If you plan to spend some time around Reykjavik, a great center point is Hallgrimskirkja. This is the famous church that is downtown, just west of it is the shops, bars, and restaurants. I would personally choose a hotel, guesthouse, or airbnb within walking distance, as you will be in the heart of the city. Public transportation is buses. Taxis will cost you about $20 for a 1.5 mile trip.

Money

As mentioned above, Iceland is very expensive. The currency exchange is about 115 Iceland to 1 US dollar. A quick sandwich at a cafe will cost you around 1500. A restaurant meal is usually closer to 3000 Icelandic. Beer is the cheapest, at around 1000. Luckily, alcohol is much cheaper at the Duty Free shop if you plan to share a bottle of wine with your guesthouse mates!

Tours

This is where it gets tricky. Tours in Iceland are, shocking, very expensive. If you are used to cold-weather driving, rent a car. You can visit many of the sites for free. The national parks (discussed in further below) are all free. Parking in Reykjavik is tricky, but near the church Hallgrimskirkja has street parking if you can parallel park. Unfortunately the side streets are often covered in ice – I would exit the car and help my partner parallel park as getting over those ice chunks without slamming the car behind you can be difficult.

Weather

As expected, Iceland can be cold. However, you may be surprised, as the most northern capitol in the world, it is temperate because it is an island. In winter, temperatures hover around 0*C (32*F). In summer, Reykjavik averages 11*C (52*C).  The northern latitude means for only 2-3 hours of daylight in the heart of winter, yet 20-21 hours of daylight in the summer. Going in winter makes for interesting mornings, as it is not light until 11 am, so those 8 am alarms feel like 4 am! A good set of hats, gloves, and scarfs are usually sufficient, but tights or thermals for hiking is needed.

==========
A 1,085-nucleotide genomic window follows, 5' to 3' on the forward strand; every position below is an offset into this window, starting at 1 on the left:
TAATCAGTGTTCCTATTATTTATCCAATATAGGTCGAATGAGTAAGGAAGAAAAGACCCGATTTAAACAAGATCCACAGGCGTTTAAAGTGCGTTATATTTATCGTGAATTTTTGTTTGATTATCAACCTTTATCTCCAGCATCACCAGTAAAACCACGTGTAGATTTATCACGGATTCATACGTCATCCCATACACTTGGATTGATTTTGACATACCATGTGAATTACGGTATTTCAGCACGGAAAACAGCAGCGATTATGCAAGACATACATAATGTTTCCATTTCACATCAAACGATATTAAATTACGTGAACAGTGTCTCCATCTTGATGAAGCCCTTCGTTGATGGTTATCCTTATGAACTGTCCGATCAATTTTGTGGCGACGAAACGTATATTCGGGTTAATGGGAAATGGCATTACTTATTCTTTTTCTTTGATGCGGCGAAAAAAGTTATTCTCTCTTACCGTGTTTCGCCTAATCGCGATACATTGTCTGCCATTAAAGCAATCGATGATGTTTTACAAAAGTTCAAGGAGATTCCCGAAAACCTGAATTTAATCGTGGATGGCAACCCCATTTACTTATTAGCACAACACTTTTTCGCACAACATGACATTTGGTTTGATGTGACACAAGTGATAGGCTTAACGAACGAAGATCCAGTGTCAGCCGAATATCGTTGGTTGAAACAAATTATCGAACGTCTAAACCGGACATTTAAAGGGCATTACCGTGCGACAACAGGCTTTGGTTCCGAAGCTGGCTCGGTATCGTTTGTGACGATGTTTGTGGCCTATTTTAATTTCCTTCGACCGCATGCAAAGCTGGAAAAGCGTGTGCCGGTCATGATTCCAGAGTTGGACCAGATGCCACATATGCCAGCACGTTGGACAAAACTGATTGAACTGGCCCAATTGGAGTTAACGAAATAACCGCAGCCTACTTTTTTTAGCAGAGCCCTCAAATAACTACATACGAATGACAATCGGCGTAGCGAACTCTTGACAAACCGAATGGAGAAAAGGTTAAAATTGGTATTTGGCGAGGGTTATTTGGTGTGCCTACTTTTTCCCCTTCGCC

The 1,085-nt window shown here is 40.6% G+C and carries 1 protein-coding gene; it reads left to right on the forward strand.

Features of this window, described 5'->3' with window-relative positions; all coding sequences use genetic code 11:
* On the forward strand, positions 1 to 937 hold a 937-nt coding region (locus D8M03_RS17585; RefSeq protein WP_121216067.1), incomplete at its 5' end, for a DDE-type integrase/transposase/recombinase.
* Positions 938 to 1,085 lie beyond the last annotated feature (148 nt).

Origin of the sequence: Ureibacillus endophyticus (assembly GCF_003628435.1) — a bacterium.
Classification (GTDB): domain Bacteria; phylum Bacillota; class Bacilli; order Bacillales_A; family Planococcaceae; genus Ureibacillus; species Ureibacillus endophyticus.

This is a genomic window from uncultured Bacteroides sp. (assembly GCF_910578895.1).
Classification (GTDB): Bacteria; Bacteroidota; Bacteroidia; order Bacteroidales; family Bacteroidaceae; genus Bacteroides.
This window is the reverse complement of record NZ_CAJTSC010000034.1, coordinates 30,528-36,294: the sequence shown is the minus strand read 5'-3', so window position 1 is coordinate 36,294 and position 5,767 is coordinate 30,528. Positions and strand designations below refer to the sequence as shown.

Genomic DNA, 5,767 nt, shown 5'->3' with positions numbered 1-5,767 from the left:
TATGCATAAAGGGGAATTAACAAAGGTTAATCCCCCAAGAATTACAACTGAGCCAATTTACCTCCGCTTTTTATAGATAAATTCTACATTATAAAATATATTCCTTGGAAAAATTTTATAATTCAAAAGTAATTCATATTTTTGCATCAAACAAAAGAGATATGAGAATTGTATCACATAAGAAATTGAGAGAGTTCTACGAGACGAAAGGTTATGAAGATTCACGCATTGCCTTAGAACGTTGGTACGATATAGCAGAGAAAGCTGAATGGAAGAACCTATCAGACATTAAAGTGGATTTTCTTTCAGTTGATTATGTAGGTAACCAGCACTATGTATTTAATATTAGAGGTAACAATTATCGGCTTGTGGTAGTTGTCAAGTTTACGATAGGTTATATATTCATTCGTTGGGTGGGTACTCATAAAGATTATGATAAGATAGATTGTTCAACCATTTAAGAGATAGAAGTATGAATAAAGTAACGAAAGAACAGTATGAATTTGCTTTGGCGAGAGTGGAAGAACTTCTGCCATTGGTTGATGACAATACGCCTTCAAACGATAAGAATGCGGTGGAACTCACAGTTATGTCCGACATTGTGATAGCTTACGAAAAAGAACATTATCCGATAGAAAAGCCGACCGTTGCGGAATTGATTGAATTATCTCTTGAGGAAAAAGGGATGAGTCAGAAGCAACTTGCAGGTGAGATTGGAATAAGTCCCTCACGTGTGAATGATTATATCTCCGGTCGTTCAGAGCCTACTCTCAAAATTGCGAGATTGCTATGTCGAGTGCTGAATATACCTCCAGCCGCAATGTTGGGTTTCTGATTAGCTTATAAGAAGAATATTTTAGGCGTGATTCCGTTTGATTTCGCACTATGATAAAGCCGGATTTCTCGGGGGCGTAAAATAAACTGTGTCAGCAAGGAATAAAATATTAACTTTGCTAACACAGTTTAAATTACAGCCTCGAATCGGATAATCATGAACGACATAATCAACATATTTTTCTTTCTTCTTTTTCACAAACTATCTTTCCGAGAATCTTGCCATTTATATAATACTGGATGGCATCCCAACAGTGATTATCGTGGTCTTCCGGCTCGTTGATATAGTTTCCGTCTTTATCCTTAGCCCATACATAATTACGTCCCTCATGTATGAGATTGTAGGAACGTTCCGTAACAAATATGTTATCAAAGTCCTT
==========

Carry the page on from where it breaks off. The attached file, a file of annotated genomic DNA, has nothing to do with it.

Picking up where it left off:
But the lights!

The northern lights are spectacular. Really, they are worth the flight. However, the aurora borealis is a result of solar flares hitting the earth’s atmosphere. Yes, that is a very simplified version. Importantly, they can be very hard to find. You must wait for a night with no cloud cover, and hope the solar flares were active a few days before. My first trip to Iceland I spent 6 nights desperately hoping for a glimpse, and only saw one very small shimmer. My second trip was more successful. Iceland has a great northern lights forecast, I have posted the link below. This combines the cloud cover (green is clouds, white is cloud-free) with activity. You can find the activity in the upper right of the website.

If you are in Reykjavik, the light pollution will drown out the lights except for very rare times. However, a quick ten minute drive towards the grotto (lighthouse) will allow for a view. Be careful, because the throngs of tourists converge. If you drive your own car, make sure your headlights are off, or you will have angry tourists tapping on your window! The countryside is much better to see them, although that is challenging as you will have to spend quite a bit of time in the countryside or be extremely lucky.

http://en.vedur.is/weather/forecasts/aurora/

This should be obvious, but the northern lights are only visible in winter. Which means you must go to Iceland, yes, in winter.

And now, the good stuff